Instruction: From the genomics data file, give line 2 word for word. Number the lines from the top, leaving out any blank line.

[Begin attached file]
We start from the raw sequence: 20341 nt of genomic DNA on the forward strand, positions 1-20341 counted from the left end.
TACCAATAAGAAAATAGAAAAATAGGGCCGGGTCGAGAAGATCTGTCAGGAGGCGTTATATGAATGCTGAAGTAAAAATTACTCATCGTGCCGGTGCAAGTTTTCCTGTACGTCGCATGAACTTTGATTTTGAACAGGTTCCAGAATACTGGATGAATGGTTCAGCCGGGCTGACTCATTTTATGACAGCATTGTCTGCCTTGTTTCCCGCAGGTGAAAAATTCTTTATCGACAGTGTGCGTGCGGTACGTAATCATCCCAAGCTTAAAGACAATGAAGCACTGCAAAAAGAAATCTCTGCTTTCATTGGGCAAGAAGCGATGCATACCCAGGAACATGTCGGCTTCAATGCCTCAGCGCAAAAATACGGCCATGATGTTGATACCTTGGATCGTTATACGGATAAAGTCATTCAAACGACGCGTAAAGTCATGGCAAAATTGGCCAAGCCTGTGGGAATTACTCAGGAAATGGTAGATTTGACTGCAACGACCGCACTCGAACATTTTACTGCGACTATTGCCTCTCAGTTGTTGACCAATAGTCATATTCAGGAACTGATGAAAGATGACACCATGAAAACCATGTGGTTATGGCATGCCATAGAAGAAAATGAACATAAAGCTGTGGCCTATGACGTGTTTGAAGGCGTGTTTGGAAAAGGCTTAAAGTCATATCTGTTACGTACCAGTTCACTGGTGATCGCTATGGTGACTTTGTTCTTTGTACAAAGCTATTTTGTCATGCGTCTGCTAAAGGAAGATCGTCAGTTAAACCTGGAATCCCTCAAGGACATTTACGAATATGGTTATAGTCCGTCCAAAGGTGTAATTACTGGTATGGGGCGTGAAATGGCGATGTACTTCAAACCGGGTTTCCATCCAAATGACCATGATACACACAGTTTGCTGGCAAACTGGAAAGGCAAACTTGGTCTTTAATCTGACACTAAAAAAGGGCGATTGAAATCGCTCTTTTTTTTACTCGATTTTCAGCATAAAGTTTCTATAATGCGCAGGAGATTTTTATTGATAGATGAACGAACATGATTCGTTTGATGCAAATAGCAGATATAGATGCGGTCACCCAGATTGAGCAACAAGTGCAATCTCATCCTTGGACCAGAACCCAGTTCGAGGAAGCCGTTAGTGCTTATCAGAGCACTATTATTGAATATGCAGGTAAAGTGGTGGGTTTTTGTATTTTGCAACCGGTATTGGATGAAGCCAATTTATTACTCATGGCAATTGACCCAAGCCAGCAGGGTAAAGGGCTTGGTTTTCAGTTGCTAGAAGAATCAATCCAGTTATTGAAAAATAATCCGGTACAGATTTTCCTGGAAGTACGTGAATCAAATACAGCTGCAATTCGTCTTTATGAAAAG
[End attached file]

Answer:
TACCAATAAGAAAATAGAAAAATAGGGCCGGGTCGAGAAGATCTGTCAGGAGGCGTTATATGAATGCTGAAGTAAAAATTACTCATCGTGCCGGTGCAAGTTTTCCTGTACGTCGCATGAACTTTGATTTTGAACAGGTTCCAGAATACTGGATGAATGGTTCAGCCGGGCTGACTCATTTTATGACAGCATTGTCTGCCTTGTTTCCCGCAGGTGAAAAATTCTTTATCGACAGTGTGCGTGCGGTACGTAATCATCCCAAGCTTAAAGACAATGAAGCACTGCAAAAAGAAATCTCTGCTTTCATTGGGCAAGAAGCGATGCATACCCAGGAACATGTCGGCTTCAATGCCTCAGCGCAAAAATACGGCCATGATGTTGATACCTTGGATCGTTATACGGATAAAGTCATTCAAACGACGCGTAAAGTCATGGCAAAATTGGCCAAGCCTGTGGGAATTACTCAGGAAATGGTAGATTTGACTGCAACGACCGCACTCGAACATTTTACTGCGACTATTGCCTCTCAGTTGTTGACCAATAGTCATATTCAGGAACTGATGAAAGATGACACCATGAAAACCATGTGGTTATGGCATGCCATAGAAGAAAATGAACATAAAGCTGTGGCCTATGACGTGTTTGAAGGCGTGTTTGGAAAAGGCTTAAAGTCATATCTGTTACGTACCAGTTCACTGGTGATCGCTATGGTGACTTTGTTCTTTGTACAAAGCTATTTTGTCATGCGTCTGCTAAAGGAAGATCGTCAGTTAAACCTGGAATCCCTCAAGGACATTTACGAATATGGTTATAGTCCGTCCAAAGGTGTAATTACTGGTATGGGGCGTGAAATGGCGATGTACTTCAAACCGGGTTTCCATCCAAATGACCATGATACACACAGTTTGCTGGCAAACTGGAAAGGCAAACTTGGTCTTTAATCTGACACTAAAAAAGGGCGATTGAAATCGCTCTTTTTTTTACTCGATTTTCAGCATAAAGTTTCTATAATGCGCAGGAGATTTTTATTGATAGATGAACGAACATGATTCGTTTGATGCAAATAGCAGATATAGATGCGGTCACCCAGATTGAGCAACAAGTGCAATCTCATCCTTGGACCAGAACCCAGTTCGAGGAAGCCGTTAGTGCTTATCAGAGCACTATTATTGAATATGCAGGTAAAGTGGTGGGTTTTTGTATTTTGCAACCGGTATTGGATGAAGCCAATTTATTACTCATGGCAATTGACCCAAGCCAGCAGGGTAAAGGGCTTGGTTTTCAGTTGCTAGAAGAATCAATCCAGTTATTGAAAAATAATCCGGTACAGATTTTCCTGGAAGTACGTGAATCAAATACAGCTGCAATTCGTCTTTATGAAAAG